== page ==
Posts Tagged “ssh-keygen”

SSH keys are the most effective way to securely shell into your server. In this article we are going to cover creating a SSH key pair. There are a plethora of articles on the net the cover this subject. I suggest reading two or three of them to help understand the process. Creating a SSH key pair is very easy in itself.

Instructions on creating SSH Key pairs are fairly general, so I will explain how I configured the keys for a server.

1. Create the user account on the server and create the same user on the remote system you want to SSH from.

2. On the remote system switch to the user you just created

# su – USERNAME

3. Create the SSH Key pair. You can do this from any directory. Unless otherwise stated, it will default to the /etc/USERNAME/.ssh directory. The are discussions on the differences between RSA keys and DSA keys. They are about the same when it comes to protection, but I like to use DSA keys. RSA is the default so you have to specify DSA if you want to use it.

$ ssh-keygen -t dsa

You will get output such as the following. Some people choose not to use a password, this allows you to ssh into the server without a password, but if someone gets a hold of your ssh key, they can log in to your server without challenge. I suggest using a password, you won’t know any difference than if you used a regular password login.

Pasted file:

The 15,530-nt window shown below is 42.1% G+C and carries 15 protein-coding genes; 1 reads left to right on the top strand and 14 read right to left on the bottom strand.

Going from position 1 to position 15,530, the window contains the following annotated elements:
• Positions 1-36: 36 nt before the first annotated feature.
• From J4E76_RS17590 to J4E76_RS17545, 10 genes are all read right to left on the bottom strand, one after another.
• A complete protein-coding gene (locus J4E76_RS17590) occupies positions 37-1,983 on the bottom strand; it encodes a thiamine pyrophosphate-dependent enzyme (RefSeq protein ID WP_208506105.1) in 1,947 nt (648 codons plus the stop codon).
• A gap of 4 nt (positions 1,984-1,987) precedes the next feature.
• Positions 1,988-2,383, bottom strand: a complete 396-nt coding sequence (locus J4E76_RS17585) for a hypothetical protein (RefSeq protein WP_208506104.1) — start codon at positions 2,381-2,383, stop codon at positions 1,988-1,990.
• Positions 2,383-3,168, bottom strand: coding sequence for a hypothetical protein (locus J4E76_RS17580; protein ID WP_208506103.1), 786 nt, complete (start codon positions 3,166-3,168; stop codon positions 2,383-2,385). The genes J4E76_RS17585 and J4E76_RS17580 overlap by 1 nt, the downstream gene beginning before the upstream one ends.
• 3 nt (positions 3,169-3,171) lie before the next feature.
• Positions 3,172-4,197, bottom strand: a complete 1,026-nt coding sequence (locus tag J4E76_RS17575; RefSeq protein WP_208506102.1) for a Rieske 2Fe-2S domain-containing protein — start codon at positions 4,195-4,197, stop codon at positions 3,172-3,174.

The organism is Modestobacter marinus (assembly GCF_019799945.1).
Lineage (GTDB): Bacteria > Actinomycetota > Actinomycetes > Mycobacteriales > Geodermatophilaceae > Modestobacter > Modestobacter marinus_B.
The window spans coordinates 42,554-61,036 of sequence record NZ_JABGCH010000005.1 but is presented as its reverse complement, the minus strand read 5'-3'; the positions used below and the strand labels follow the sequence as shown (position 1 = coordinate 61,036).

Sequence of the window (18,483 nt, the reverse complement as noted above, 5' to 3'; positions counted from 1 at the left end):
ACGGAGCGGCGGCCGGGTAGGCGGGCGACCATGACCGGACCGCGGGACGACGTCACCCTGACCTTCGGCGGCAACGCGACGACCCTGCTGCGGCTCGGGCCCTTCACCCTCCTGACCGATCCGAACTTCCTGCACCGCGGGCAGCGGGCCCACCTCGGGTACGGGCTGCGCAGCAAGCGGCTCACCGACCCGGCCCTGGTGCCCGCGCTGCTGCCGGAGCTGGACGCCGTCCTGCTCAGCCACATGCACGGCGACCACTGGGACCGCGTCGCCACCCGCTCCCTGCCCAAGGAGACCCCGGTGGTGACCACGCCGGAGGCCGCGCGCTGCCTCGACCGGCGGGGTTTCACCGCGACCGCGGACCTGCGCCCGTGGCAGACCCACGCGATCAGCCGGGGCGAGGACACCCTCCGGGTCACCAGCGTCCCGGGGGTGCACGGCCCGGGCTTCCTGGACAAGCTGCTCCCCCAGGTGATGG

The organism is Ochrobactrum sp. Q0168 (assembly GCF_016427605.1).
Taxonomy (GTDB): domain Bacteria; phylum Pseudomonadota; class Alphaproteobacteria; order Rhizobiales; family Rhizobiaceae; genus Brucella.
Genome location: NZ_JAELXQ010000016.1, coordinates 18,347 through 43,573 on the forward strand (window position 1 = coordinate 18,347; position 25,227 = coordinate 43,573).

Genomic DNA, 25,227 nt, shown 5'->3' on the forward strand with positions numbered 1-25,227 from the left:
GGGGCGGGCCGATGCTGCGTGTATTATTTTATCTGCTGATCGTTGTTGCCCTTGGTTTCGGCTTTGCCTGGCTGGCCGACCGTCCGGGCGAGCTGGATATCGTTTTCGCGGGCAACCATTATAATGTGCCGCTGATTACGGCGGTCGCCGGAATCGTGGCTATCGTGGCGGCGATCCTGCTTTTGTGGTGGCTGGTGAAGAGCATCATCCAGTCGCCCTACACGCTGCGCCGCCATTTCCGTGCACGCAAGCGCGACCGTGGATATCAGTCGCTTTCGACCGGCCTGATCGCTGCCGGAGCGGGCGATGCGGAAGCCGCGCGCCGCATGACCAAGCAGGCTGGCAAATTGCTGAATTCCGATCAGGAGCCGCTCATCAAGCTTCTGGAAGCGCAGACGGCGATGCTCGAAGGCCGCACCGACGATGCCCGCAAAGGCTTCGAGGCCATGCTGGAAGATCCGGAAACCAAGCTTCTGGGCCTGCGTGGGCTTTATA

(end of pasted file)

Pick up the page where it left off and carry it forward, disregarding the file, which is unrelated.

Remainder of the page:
[vinsane@8bitpipe ~]$ ssh-keygen -t dsa
Generating public/private dsa key pair.
Enter file in which to save the key (/home/vinsane/.ssh/id_dsa):
Enter passphrase (empty for no passphrase):
Enter same passphrase again:
Your identification has been saved in /home/vinsane/.ssh/id_dsa.
Your public key has been saved in /home/vinsane/.ssh/id_dsa.pub.
The key fingerprint is:
89:15:93:b8:e5:3e:6e:c8:55:8d:32:d9:8a:d8:87:20 vinsane@8bitpipe.com

4. Copy the public key to the server and rename the public key to authorized_keys in the users .ssh directory.

5. On the local machine change the permissions of the private key to 600; it should be located in the /home/USERNAME/.ssh/ Directory. I’ve found that if you don’t have the home directory for the user open for others to view it, you do not have to do this. The system should tell you if the key is not secure.

And there you have it. A more secure login. You can also go into the servers sshd.conf file and disable password logins, but you will need to bring your key with you if you want to login from other computers. I would suggest a small encrypted usb key used only for you ssh key. Keep it on your key chain in the event you need to login to your server when you are out and about and can’t get back to your main system.

Further reading:

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